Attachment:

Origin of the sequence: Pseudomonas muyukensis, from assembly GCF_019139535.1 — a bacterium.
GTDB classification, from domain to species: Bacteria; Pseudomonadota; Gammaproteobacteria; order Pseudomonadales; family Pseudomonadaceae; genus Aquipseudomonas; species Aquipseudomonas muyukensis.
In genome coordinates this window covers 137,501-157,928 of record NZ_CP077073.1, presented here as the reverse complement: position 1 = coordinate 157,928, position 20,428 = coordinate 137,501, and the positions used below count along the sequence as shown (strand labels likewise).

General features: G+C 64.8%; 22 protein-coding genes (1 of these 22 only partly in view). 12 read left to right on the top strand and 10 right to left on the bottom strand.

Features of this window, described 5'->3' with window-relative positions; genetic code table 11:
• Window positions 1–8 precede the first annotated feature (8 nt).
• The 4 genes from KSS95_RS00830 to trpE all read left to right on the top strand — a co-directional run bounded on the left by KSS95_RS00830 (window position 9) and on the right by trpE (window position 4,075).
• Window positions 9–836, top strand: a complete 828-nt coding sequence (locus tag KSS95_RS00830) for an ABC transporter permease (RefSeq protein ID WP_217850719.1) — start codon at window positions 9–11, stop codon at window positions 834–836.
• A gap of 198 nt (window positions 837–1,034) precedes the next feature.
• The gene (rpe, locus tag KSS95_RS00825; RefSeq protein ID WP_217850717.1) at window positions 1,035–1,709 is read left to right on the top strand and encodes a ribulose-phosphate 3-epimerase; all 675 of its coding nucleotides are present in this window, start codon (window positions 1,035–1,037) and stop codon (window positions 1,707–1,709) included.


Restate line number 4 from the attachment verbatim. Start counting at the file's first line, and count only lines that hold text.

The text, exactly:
General features: G+C 64.8%; 22 protein-coding genes (1 of these 22 only partly in view). 12 read left to right on the top strand and 10 right to left on the bottom strand.